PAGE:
In fact for much of the latter half of the decade, he was one of the 156 accused in the mammoth Treason Trial, at great cost to his legal practice and his political work, though he recalls that, during his incarceration in the Fort, the communal cell "became a kind of convention for far-flung freedom fighters". After the Sharpeville Massacre on 21 March 1960, the ANC was outlawed, and Mandela, still on trial, was detained, along with hundreds of others.
The Treason Trial collapsed in 1961 as South Africa was being steered towards the adoption of a republic's constitution. With the ANC now illegal, the leadership picked up the threads from its underground headquarters, and Mandela emerged at this time as the leading figure in this new phase of struggle. Under the ANC's inspiration, 1,400 delegates came together at an All-in African Conference in Pietermaritzburg during March 1961.
Mandela was the keynote speaker. In an electrifying address he challenged the apartheid regime to convene a national convention, representative of all South Africans, to thrash out a new constitution based on democratic principles. Failure to comply, he warned, would compel the majority (blacks) to observe the forthcoming inauguration of the Republic with a mass general strike. He immediately went underground to lead the campaign. Although fewer answered the call than Mandela had hoped, it attracted considerable support throughout the country. The government responded with the largest military mobilisation since the Second World War, and the Republic was born in an atmosphere of fear and apprehension.
Forced to live apart from his family (and he and Winnie by now had two daughters; Zenani, born in 1959, and Zindzi, born 1960), moving from place to place to evade detection by the government's ubiquitous informers and police spies, Mandela had to adopt a number of disguises. Sometimes dressed as a labourer, at other times as a chauffeur, his successful evasion of the police earned him the title of the Black Pimpernel.
He managed to travel around the country and stayed with numerous sympathisers - a family in Market Street, central Johannesburg, in his comrade Wolfie Kodesh's flat (where he insisted on running on the spot every day), in the servant's quarters of a doctor's house where he pretended to be a gardener, and on a sugar plantation in KwaZulu-Natal. It was during this time that he, together with other leaders of the ANC, constituted a new section of the liberation movement, Umkhonto we Sizwe (MK), as an armed nucleus with a view to preparing for armed struggle, with Mandela as its commander in chief.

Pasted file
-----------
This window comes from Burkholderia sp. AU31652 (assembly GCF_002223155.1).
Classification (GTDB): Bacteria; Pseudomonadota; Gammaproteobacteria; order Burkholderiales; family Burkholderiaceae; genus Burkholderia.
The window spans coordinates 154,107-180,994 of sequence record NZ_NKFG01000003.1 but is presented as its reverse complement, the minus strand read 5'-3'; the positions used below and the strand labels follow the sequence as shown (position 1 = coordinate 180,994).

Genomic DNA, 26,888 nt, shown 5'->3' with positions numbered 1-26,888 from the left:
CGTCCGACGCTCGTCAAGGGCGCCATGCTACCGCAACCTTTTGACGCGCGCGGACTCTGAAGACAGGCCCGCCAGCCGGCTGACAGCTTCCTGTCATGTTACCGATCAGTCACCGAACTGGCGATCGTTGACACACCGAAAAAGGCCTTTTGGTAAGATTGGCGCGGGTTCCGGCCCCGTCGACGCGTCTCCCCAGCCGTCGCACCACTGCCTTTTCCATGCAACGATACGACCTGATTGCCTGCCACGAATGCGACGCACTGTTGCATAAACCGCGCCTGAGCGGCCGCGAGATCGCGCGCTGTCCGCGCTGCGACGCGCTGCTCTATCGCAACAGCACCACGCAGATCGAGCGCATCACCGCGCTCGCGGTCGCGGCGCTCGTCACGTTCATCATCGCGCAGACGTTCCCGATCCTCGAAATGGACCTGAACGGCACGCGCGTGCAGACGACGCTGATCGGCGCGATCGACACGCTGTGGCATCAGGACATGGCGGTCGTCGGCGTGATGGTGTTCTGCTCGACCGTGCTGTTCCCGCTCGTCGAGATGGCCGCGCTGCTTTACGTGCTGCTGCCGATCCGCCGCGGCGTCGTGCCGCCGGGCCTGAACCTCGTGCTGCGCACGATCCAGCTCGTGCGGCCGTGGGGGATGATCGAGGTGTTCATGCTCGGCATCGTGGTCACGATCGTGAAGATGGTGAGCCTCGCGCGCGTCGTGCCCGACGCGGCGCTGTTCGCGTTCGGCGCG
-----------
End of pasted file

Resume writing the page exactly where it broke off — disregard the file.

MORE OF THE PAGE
At the Rivonia Trial, Mandela explained: "At the beginning of June 1961, after long and anxious assessment of the South African situation, I and some colleagues came to the conclusion that as violence in this country was inevitable, it would be wrong and unrealistic for African leaders to continue preaching peace and non-violence at a time when the government met our peaceful demands with force. It was only when all else had failed, when all channels of peaceful protest had been barred to us, that the decision was made to embark on violent forms of political struggle, and to form Umkhonto we Sizwe ... the government had left us no other choice."
In 1962 Mandela left the country, as 'David Motsamayi', and travelled abroad for several months. In Ethiopia he addressed the Conference of the Pan African Freedom Movement of East and Central Africa, and was warmly received by senior political leaders in several countries, including Tanganyika, Senegal, Ghana and Sierra Leone. He also spent time in London, where he managed to find time, with Tambo, to see the sights, as well as to spend time with many exiled comrades. During this trip Mandela met up with the first group of 21 MK recruits on their way to Addis Ababa for guerrilla training.
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